8. A public hearing was not held for this
9. Peerless imports the subject fabrics from Germany. It
submitted two fabric samples with its request for tariff relief.
The first sample was a black dyed fabric woven in both the warp and
the weft from yarns of textured synthetic (polyester) filaments.
The fabric weighed 134 g/m2. The second sample was made
from three layers laminated together and weighed 212
g/m2. The first layer was a black dyed fabric woven in
both the warp and the weft from yarns of textured synthetic
(polyester) filaments. The second layer consisted of a 0.3-mm-thick
sponge-like layer of cellular plastics (polyurethane) acting as an
adhesive to bond layers one and three together. The third layer was
a black dyed fabric knitted from yarns of polyester filaments.
10. As of January 1, 2008, the subject fabrics, classified for
customs purposes under tariff item No. 5407.52.90, are
dutiable at 14 percent ad valorem under the
Most-Favoured-Nation (MFN) Tariff and the Costa Rica Tariff, and
are duty free under the United States Tariff, the Least Developed
Country Tariff, the Mexico Tariff, the Canada-Israel Agreement
Tariff and the Chile Tariff.
Position of the
11. Peerless has been manufacturing men’s apparel in Canada
since 1919. The company is Canada’s largest manufacturer of men’s
fine tailored clothing, with a significant presence in the U.S.
market. Peerless has signed exclusive licence agreements to market
well-known brand names, such as Chaps by Ralph Lauren and Lauren by
12. Peerless claimed that no Canadian textile manufacturer
produces fabrics that are identical to or substitutable for the
13. Peerless uses the subject fabrics as facing for tuxedos.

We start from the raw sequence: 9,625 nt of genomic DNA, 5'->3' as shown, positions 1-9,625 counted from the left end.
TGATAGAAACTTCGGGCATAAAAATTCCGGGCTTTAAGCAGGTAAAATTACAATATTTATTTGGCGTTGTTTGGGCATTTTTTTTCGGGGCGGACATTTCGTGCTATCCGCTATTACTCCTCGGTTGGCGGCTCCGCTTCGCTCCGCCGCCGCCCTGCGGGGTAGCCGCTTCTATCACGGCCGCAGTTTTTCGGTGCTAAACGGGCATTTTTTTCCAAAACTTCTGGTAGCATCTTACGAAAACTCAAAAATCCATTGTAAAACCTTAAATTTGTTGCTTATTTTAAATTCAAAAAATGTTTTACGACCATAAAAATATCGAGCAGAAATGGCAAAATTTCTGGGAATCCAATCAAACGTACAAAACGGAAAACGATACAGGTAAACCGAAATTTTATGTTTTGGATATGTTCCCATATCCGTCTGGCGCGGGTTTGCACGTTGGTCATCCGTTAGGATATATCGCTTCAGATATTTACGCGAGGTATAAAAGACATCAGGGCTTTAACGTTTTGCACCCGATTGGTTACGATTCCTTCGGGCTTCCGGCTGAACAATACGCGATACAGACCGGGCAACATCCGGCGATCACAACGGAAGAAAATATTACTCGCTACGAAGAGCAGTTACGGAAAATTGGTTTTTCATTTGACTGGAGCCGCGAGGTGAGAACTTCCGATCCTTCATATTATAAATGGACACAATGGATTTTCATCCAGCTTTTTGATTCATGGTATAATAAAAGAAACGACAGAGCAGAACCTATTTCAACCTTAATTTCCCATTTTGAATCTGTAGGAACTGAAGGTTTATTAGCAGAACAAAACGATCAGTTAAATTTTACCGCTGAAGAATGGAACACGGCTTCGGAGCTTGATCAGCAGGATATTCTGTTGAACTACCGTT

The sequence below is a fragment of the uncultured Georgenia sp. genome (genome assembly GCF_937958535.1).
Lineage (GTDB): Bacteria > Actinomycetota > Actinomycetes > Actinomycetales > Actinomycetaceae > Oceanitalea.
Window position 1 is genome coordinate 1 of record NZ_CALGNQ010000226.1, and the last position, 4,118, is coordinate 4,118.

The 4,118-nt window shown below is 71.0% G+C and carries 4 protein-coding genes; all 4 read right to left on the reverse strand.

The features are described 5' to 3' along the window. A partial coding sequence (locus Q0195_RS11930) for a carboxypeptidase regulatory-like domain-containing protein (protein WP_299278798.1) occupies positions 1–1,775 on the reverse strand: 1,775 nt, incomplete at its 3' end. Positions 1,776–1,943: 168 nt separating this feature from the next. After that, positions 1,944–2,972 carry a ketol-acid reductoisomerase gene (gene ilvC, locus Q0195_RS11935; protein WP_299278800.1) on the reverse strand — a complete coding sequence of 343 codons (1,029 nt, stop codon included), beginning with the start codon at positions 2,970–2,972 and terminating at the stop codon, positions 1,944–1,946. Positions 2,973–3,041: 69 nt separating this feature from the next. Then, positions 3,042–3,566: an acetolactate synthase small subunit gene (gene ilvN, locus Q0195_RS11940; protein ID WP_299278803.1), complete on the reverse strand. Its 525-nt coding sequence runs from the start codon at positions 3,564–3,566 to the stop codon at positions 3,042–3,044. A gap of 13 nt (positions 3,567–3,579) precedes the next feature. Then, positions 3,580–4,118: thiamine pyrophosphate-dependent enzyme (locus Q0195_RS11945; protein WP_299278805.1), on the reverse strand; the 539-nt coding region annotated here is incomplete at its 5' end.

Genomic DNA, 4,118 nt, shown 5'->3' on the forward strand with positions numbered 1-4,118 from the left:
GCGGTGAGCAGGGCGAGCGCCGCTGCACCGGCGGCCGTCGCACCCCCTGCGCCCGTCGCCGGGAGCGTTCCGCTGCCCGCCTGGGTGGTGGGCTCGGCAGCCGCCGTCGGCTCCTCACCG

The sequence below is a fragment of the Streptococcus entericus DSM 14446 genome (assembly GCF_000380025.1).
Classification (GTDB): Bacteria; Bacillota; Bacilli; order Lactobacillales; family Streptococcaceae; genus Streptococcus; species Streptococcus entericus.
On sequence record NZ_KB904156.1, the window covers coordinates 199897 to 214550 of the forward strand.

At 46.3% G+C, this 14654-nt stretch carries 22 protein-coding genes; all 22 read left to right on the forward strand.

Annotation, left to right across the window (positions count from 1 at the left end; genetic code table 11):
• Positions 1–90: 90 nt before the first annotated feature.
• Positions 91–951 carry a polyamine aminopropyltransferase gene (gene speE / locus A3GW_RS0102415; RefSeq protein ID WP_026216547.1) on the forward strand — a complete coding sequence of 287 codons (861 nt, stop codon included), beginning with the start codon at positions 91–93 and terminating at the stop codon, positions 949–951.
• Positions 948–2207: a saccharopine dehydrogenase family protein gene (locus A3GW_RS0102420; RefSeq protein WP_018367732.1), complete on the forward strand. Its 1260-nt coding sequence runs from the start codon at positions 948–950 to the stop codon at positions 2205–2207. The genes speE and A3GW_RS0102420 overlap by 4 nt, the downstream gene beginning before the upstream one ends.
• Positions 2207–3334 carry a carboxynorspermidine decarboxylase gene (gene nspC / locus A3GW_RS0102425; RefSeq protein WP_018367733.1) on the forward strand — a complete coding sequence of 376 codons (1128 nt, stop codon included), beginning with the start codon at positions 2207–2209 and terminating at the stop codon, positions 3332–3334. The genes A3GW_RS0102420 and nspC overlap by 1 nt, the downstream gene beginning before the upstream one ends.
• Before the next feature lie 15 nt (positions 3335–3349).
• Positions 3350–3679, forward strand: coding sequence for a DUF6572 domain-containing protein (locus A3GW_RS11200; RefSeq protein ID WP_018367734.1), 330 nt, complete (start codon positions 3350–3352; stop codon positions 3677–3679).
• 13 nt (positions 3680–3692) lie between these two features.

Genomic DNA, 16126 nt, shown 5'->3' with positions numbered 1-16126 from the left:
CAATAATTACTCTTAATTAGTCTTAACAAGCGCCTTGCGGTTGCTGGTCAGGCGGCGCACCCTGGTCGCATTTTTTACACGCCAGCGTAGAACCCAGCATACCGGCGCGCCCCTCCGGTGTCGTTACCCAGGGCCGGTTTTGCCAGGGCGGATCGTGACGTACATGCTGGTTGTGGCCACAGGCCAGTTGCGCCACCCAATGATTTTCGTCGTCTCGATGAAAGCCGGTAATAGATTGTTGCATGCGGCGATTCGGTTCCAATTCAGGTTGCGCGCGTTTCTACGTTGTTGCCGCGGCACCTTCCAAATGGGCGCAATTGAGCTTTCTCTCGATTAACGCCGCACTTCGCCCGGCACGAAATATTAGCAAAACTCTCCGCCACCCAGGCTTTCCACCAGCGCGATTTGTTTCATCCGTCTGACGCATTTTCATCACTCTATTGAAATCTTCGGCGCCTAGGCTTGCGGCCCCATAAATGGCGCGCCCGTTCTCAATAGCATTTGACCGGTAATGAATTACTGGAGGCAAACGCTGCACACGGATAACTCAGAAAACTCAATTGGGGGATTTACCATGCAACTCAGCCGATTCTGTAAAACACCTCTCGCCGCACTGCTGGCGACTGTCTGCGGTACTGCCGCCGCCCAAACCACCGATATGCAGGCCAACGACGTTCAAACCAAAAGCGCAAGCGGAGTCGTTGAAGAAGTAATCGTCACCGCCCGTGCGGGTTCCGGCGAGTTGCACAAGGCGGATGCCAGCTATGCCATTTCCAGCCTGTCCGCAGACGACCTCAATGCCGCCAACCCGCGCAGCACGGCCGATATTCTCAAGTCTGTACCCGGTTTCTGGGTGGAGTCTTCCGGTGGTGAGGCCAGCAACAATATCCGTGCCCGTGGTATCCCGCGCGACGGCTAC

Peerless indicated that facing is the differentiating factor
between regular men’s suits and tuxedos and that the subject
fabrics are necessary to give the look that meets the needs of
function and fashion.
14. Peerless stated that its business decisions are driven by
the market and that, if the market demands garments with the
features created by the subject fabrics, it must meet that demand
or face a decline in sales. Peerless contended that, if it were
unable to satisfy the market demand in North America for such
apparel, this demand would be met by foreign imports of finished
15. As for the anticipated benefits of tariff relief, Peerless
submitted that competition in the men’s apparel industry is global
in scale and very fierce and that removal of the customs duty on
imports of the subject fabrics would allow it to stay competitive
in the tuxedo market and possibly increase its share of domestic
and foreign markets. Peerless also submitted that tariff relief
would help it to maintain its current employment levels. It
indicated that any cost savings would be passed on to the consumer.
Finally, Peerless submitted that tariff relief would offset the
negative consequences of the elimination of duty drawback under the
North American Free Trade Agreement
with respect to the
imported inputs that it uses in apparel exported to the United